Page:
Scripting News

Scripting News, the weblog started in 1997 that bootstrapped the blogging revolution...

Obama should resign

First, there's a spoiler here. If you haven't seen The Departed, do not read the rest of this post. It's a fantastic movie. Go see it. Don't let this post spoil it for you.

Remember the final scene? Matt Damon is coming home with groceries. He unlocks the door, walks in. Mark Wahlberg is waiting for him. Watch the scene, below, and remember what Damon says.

That's Obama. He must know this NSA thing isn't done blowing up on him. He's finished. If he weren't President he'd want the guy who is President to expose the whole thing proactively, pardon Snowden, and resign in disgrace.

This has to be vetted. Time to clean up the mess, pay the piper, whatever. We have totally lost our way. This is the last moment we get to turn back and get things right.

8/4/2013; 11:08:56 PM

Still diggin!

Once again I've done a re-design of the Scripting News home page.

This one is built by Fargo. So now I've got just one CMS instead of two.

That's also why you see a post in the stream called About Scripting News.

We have many mottoes, but the title of this post is the one constant.

Sometimes I think the life of a developer consists of moving a pile from one place to another, and then back again.

A picture of a slice of cheese cake.

PS: Here's a snapshot of the last pre-Fargo home page.

PPS: And my notes on the transition.

8/4/2013; 3:02:02 PM

About Scripting News

Bootstrapping the blog revolutions

We're in the business of bootstrapping new forms of social behavior.

Scripting News was started in 1997, by me, Dave Winer.

Or 1994 or 1996 or whenever you think it actually started.

I wrote my first blog posts in 1994, that's for sure.

It's the longest continuously running blog on the Internet.

Natural-born blogger

Some people were born to play country music, or baseball. I was born to blog.

At the beginning of blogging I thought everyone would be a blogger. I was wrong. Most people don't have the impulse to say what they think.

So when you meet one, you'll know it -- if they write letters to the editor, or if they voluteered to go to the blackboard when they were students. In my day, we were the kinds of people who started underground newspapers, or who volunteered for the student radio station at college.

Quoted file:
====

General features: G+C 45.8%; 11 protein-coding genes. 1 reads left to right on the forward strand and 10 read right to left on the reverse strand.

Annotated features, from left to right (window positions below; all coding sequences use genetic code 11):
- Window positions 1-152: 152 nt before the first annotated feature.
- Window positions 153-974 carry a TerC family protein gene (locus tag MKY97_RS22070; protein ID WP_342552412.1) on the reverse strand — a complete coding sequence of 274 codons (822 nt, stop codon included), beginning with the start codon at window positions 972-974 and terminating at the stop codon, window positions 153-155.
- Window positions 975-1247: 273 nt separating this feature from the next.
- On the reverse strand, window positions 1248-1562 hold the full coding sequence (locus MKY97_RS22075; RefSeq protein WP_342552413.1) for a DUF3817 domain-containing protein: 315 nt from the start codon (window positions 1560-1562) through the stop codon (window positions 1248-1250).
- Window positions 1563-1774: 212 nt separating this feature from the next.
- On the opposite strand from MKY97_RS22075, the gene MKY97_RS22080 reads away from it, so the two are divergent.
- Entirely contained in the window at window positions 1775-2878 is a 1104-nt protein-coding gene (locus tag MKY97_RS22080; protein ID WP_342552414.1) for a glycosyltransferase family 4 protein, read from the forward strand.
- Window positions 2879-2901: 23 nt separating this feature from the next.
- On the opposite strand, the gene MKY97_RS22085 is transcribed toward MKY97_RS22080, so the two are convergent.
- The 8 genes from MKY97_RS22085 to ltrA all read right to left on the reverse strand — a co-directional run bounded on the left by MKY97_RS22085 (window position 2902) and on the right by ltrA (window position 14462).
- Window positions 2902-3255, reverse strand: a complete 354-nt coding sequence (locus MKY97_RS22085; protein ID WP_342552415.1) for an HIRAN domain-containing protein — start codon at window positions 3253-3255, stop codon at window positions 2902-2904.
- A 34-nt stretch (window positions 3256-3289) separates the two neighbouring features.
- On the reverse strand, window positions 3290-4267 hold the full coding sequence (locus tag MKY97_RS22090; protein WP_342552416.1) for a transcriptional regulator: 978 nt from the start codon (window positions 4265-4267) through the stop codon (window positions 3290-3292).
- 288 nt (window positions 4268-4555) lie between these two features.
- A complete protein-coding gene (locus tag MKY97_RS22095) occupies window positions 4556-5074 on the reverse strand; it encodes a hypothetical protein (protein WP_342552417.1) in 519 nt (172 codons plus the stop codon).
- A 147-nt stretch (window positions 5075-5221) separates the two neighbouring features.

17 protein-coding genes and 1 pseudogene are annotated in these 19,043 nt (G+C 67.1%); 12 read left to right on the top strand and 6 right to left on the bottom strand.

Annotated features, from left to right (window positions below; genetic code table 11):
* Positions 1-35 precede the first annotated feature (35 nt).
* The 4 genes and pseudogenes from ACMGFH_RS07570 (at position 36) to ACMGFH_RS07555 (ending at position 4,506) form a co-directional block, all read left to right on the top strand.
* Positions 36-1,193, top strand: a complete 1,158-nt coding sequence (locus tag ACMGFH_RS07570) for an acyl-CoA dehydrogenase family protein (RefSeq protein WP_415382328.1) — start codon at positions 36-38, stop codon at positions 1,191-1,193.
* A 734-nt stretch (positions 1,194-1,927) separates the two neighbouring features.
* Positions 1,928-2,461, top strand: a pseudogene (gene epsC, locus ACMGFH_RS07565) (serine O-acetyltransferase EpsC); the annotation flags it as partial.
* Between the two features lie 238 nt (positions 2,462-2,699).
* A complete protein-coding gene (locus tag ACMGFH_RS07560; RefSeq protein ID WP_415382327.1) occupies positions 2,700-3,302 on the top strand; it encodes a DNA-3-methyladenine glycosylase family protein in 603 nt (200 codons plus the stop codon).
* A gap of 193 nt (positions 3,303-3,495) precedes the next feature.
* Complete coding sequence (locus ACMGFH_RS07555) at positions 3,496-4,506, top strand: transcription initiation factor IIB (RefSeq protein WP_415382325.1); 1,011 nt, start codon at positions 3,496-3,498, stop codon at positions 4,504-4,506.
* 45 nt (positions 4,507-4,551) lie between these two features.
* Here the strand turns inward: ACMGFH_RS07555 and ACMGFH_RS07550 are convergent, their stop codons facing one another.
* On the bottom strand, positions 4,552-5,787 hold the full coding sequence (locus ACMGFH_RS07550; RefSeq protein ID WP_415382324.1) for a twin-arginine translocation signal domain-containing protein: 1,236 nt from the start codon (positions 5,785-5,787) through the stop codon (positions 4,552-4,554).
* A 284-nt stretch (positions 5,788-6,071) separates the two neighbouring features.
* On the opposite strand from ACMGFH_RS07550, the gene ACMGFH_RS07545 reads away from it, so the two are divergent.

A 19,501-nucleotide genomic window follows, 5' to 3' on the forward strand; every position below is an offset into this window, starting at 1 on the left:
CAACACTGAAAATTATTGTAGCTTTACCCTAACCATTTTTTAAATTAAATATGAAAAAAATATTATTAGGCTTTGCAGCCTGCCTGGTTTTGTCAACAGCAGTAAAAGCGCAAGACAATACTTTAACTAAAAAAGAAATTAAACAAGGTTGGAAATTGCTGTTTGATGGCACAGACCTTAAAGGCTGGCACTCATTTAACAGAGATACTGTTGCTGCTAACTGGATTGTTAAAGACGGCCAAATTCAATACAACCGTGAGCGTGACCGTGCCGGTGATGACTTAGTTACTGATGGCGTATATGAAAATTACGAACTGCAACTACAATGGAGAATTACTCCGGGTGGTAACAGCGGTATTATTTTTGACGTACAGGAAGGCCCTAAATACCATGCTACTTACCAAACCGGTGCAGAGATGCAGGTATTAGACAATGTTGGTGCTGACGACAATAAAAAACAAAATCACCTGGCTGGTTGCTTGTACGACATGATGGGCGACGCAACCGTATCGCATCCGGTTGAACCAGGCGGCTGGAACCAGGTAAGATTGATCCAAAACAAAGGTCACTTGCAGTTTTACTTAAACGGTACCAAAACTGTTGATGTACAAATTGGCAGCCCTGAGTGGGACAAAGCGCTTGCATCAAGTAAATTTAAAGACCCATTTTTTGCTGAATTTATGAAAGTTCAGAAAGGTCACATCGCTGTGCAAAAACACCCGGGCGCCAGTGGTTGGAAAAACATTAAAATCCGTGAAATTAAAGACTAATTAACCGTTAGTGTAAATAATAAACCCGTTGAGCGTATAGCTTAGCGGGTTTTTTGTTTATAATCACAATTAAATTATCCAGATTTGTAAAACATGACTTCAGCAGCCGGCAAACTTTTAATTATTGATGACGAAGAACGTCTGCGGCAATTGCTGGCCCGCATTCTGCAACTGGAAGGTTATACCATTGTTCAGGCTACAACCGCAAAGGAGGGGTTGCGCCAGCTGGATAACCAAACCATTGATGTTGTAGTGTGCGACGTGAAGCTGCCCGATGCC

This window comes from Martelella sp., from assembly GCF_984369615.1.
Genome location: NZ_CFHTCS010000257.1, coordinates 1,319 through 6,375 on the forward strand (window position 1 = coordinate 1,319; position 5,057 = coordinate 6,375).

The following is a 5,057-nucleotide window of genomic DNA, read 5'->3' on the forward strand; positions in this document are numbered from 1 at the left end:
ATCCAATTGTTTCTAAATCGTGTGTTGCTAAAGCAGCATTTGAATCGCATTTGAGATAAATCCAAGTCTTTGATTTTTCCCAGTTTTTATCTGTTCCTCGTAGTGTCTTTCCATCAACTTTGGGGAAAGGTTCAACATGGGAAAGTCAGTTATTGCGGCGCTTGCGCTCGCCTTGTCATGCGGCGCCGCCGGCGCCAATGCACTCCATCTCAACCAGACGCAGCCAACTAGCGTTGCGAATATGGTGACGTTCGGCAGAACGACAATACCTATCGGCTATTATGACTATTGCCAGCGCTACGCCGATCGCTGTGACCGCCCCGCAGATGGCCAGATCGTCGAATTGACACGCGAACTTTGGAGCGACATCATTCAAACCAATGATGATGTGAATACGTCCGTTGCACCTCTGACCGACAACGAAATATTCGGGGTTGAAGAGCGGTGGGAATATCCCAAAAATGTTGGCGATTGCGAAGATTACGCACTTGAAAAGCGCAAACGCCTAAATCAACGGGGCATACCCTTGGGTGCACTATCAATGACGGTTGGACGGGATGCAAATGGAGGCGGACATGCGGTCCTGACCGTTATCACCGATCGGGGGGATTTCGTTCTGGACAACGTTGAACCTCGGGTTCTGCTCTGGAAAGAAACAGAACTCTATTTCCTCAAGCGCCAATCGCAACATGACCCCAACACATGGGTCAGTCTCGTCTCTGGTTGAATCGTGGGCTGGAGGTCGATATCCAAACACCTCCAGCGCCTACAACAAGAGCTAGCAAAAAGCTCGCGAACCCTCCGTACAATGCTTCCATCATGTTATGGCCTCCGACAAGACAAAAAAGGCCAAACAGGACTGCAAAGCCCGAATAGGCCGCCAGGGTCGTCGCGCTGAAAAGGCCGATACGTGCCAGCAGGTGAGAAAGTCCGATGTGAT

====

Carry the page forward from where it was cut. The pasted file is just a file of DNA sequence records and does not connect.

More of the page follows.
About about pages

I've had an About page for many years. Here's the one before this.

I always like to say what my mottos are on this page. So you know when I use them in a post it's not something casual. I'll try to list them all eventually. I know -- good luck with that!

My favorite mottos, slogans and ideas

We make shitty software, with bugs!

People return to places that send them away.

It's even worse than it appears.

Still diggin.

Let's have fun!

Only steal from the best.

Narrate your work.

Sources go direct.

Thanks to

Tim Berners-Lee for HTML and HTTP.

Chuck Shotton for teaching me how to write an HTTP server.

Adam Curry for giving me the basic idea of podcasting.

Jean-Louis Gassee for all his wisdom and slogans.

Marc Canter for being the Father of Multimedia.

John Palfrey for giving RSS 2.0 a good home at Berkman Center.

Martin Nisenholtz for letting me have the NY Times feeds.

Jay Rosen for teaching us about the Voice from Nowhere. (And authority.)

Doc Searls for being an outliner extraordinaire.

John Doerr and Gordon Eubanks for buying my first company and freeing me up to make software. (I was never meant to be a company exec.)

Guy Kawasaki for seeing Bullet Charts in my humble outliner.

Steve Jobs for "insanely great" shit like the Apple II, AppleTalk, Mac, iEverything.

Woz for the Apple II programming model, his humor, and love of freedom. It's important for techies to get that we make tools for free expression.

John Lennon for imagining peace and love and Paul McCartney for great music. This duality keeps showing up in the creative world. A person with something to prove and a partner who writes great songs.

NakedJen for being a paradox and bundle of joy in a small package with a huge spirit.

Doug Engelbart for envisioning almost everything I've spent my life creating.

Ted Nelson for writing the anthem for my generation of developers.

Coach Walsh for applying the scientific method to football.

Richard Stallman for telling it like it is.

My father for loving outlines. "Every day is father's day," he would say.

My mother for being a natural-born blogger.

The second OPML Editor community, and all previous instances of Frontier and ThinkTank communities (so many of them). This project has been going for a very long time.

Still diggin!

8/4/2013; 2:58:20 PM

Rules for Twitter followers

1. First if you don't like any of this there's a simple solution -- unsubscribe. And don't slam the door on your way out.

2. When I point to something that doesn't mean I agree with it. It also does not mean I've read it. I use my linkblog as a way to remember to read something, the way people used

3. People have a need to vent. Fine. But do it to the world, not to any one person in particular.

Imagine walking down the street and grabbing a stranger by the lapel and saying "I've had it with liberals! They stink! They're ruining everything!" Well for all you know that person agrees with you. Or maybe they're a liberal and find you offensive. If you have to embarrass yourself do it for everyone. No speechifying in personal comments. Thank you.

4. I don't care if what I said is the same thing you think someone I despise said. Even a broken clock is right twice a day.

5. Don't say I'm lame without saying what you think, so we can judge how lame you are.

6. I voted for Obama and gave him money and yes I think he's a failure as President.

7. But then I think we're all failures as American citizens. So I don't just blame Obama.

8. 8/4/2013; 9:28:53 AM

It's even worse than it appears. © 1997-2013 Scripting News, Inc.